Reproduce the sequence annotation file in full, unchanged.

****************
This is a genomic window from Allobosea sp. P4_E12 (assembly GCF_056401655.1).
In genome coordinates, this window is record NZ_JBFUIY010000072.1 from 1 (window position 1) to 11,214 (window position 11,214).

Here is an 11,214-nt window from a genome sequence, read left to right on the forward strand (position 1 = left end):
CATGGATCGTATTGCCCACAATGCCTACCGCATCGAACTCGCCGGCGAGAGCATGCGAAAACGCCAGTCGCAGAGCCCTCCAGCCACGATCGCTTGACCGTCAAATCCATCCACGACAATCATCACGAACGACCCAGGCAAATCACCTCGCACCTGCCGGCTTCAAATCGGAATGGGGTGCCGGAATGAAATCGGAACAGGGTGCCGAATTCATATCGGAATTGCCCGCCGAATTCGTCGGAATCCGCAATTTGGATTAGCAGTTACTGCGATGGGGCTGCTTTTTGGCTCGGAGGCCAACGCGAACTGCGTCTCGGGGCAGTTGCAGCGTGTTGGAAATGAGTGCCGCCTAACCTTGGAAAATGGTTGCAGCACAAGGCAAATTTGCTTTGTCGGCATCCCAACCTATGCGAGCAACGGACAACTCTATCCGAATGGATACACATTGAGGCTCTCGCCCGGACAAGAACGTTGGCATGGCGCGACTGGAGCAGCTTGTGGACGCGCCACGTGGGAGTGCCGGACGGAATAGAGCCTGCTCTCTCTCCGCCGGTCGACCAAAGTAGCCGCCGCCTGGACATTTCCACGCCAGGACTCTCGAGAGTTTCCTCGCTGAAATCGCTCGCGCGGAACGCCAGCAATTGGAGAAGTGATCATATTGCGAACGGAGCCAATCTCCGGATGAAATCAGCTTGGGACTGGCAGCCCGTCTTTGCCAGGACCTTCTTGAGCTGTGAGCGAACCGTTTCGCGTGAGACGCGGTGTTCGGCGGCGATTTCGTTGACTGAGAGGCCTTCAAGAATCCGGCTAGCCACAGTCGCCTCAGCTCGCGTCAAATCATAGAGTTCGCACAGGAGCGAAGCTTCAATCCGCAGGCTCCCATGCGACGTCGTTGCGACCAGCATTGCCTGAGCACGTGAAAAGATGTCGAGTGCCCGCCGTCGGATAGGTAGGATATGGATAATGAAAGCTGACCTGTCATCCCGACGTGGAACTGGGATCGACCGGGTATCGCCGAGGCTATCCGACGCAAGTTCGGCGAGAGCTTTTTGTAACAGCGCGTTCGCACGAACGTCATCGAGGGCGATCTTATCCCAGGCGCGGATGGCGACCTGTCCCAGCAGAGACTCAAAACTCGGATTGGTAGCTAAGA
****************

This is a genomic window from Allobosea sp. P4_E12 (assembly GCF_056401655.1).
In genome coordinates, this window is record NZ_JBFUIY010000072.1 from 1 (window position 1) to 11,214 (window position 11,214).

Here is an 11,214-nt window from a genome sequence, read left to right on the forward strand (position 1 = left end):
CATGGATCGTATTGCCCACAATGCCTACCGCATCGAACTCGCCGGCGAGAGCATGCGAAAACGCCAGTCGCAGAGCCCTCCAGCCACGATCGCTTGACCGTCAAATCCATCCACGACAATCATCACGAACGACCCAGGCAAATCACCTCGCACCTGCCGGCTTCAAATCGGAATGGGGTGCCGGAATGAAATCGGAACAGGGTGCCGAATTCATATCGGAATTGCCCGCCGAATTCGTCGGAATCCGCAATTTGGATTAGCAGTTACTGCGATGGGGCTGCTTTTTGGCTCGGAGGCCAACGCGAACTGCGTCTCGGGGCAGTTGCAGCGTGTTGGAAATGAGTGCCGCCTAACCTTGGAAAATGGTTGCAGCACAAGGCAAATTTGCTTTGTCGGCATCCCAACCTATGCGAGCAACGGACAACTCTATCCGAATGGATACACATTGAGGCTCTCGCCCGGACAAGAACGTTGGCATGGCGCGACTGGAGCAGCTTGTGGACGCGCCACGTGGGAGTGCCGGACGGAATAGAGCCTGCTCTCTCTCCGCCGGTCGACCAAAGTAGCCGCCGCCTGGACATTTCCACGCCAGGACTCTCGAGAGTTTCCTCGCTGAAATCGCTCGCGCGGAACGCCAGCAATTGGAGAAGTGATCATATTGCGAACGGAGCCAATCTCCGGATGAAATCAGCTTGGGACTGGCAGCCCGTCTTTGCCAGGACCTTCTTGAGCTGTGAGCGAACCGTTTCGCGTGAGACGCGGTGTTCGGCGGCGATTTCGTTGACTGAGAGGCCTTCAAGAATCCGGCTAGCCACAGTCGCCTCAGCTCGCGTCAAATCATAGAGTTCGCACAGGAGCGAAGCTTCAATCCGCAGGCTCCCATGCGACGTCGTTGCGACCAGCATTGCCTGAGCACGTGAAAAGATGTCGAGTGCCCGCCGTCGGATAGGTAGGATATGGATAATGAAAGCTGACCTGTCATCCCGACGTGGAACTGGGATCGACCGGGTATCGCCGAGGCTATCCGACGCAAGTTCGGCGAGAGCTTTTTGTAACAGCGCGTTCGCACGAACGTCATCGAGGGCGATCTTATCCCAGGCGCGGATGGCGACCTGTCCCAGCAGAGACTCAAAACTCGGATTGGTAGCTAAGA